Journal cover Journal topic
Hydrology and Earth System Sciences An interactive open-access journal of the European Geosciences Union
https://doi.org/10.5194/hess-2017-579
© Author(s) 2017. This work is distributed under
the Creative Commons Attribution 4.0 License.
Research article
06 Oct 2017
Review status
This discussion paper is a preprint. A revision of the manuscript is under review for the journal Hydrology and Earth System Sciences (HESS).
Obtaining sub-daily new snow density from automated measurements in high mountain regions
Kay Helfricht1, Lea Hartl1, Roland Koch2, Christoph Marty3, and Marc Olefs2 1IGF – Institute for Interdisciplinary Mountain Research, Austrian Academy of Sciences, Innsbruck, 6020, Austria
2ZAMG – Zentralanstalt für Meteorologie und Geodynamik, Climate research department, Vienna, Austria
3WSL Institute for Snow and Avalanche Research SLF, Davos, Switzerland
Abstract. The density of new snow is sometimes monitored by meteorological or hydrological services at daily time intervals, or occasionally measured in local field studies. However, meteorological conditions and thus settling of the freshly deposited snow rapidly alter the new snow density until measurement. Physically based snow models and now-casting applications make use of hourly weather data to determine the water equivalent of the snowfall and snow depth. In previous studies, a number of empirical parameterizations were developed to approximate the new snow density by meteorological parameters. These parameterizations are largely based on new snow measurements derived from local in-situ measurements. In this study a data set of automated snow measurements at four stations located in the European Alps is analysed for several winter seasons. Hourly new snow densities are calculated from the height of new snow and the water equivalent of snowfall. Considering the settling of the new snow and the old snow pack, the average hourly new snow density is 68 kg m−3 with a standard deviation of 9 kg m−3. Seven existing parameterizations for estimating new snow densities were tested against these data, and most calculations overestimate the hourly automated measurements. Two of the tested parameterizations were capable of simulating low new snow densities observed at sheltered inner-alpine stations. The observed variability in new snow density from the automated measurements could not be described with satisfactory statistical significance by any of the investigated parameterizations, but relationships between new snow density and wet bulb temperature are partly visible in the automated measurements data. Wind speed is a crucial parameter for the inter-station variability of new snow density, with higher new snow density at more windy locations. Whereas snow measurements using ultrasonic devices and snow pillows are appropriate for calculating station mean new snow densities, we recommend instruments with higher accuracy e.g. optical devices for better investigations of the variability of new snow densities on sub daily intervals.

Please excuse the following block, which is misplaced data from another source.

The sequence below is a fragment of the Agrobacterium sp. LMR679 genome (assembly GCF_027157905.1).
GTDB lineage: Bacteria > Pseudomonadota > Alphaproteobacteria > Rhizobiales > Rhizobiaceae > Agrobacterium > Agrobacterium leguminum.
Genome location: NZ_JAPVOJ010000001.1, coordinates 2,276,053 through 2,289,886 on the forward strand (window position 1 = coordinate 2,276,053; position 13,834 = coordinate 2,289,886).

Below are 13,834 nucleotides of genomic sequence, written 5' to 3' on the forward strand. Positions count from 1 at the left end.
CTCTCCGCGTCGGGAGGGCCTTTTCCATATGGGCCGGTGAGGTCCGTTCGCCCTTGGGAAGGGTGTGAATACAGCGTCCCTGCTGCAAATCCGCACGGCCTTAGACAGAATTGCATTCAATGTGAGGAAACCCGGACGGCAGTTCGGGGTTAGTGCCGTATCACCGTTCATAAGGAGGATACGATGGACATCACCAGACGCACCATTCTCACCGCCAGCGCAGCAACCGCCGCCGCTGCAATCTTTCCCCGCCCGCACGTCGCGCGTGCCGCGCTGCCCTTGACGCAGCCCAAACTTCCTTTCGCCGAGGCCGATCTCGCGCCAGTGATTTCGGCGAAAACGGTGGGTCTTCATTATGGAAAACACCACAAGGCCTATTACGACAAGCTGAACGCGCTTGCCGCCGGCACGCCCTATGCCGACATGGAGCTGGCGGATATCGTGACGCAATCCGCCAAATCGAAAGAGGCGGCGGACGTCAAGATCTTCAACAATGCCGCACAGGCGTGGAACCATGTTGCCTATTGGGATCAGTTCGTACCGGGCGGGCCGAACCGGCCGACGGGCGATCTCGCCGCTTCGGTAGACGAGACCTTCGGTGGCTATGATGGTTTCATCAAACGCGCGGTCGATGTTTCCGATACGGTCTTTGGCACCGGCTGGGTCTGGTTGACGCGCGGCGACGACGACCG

Citation: Helfricht, K., Hartl, L., Koch, R., Marty, C., and Olefs, M.: Obtaining sub-daily new snow density from automated measurements in high mountain regions, Hydrol. Earth Syst. Sci. Discuss., https://doi.org/10.5194/hess-2017-579, in review, 2017.
Kay Helfricht et al.
Kay Helfricht et al.

Data sets

The Kühtai dataset: 25 years of lysimetric, snow pillow and meteorological measurements
J. Parajka
https://doi.org/10.5281/zenodo.556110
WFJ_MOD: Meteorological and snowpack measurements from Weissfluhjoch
WSL Institute for Snow and Avalanche Research SLF
https://doi.org/10.16904/1
Kay Helfricht et al.

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Short summary
We calculated hourly new snow densities from automated measurements. This time interval reduces the influence of settling of the freshly deposited snow. We found an average new snow density of 68 kg m−3. The observed variability could not be described using different parameterizations, but a relationship to temperature is partly visible at hourly intervals. Wind speed is a crucial parameter for the inter-station variability. Our findings are relevant for snow models working on hourly time scales.
We calculated hourly new snow densities from automated measurements. This time interval reduces...
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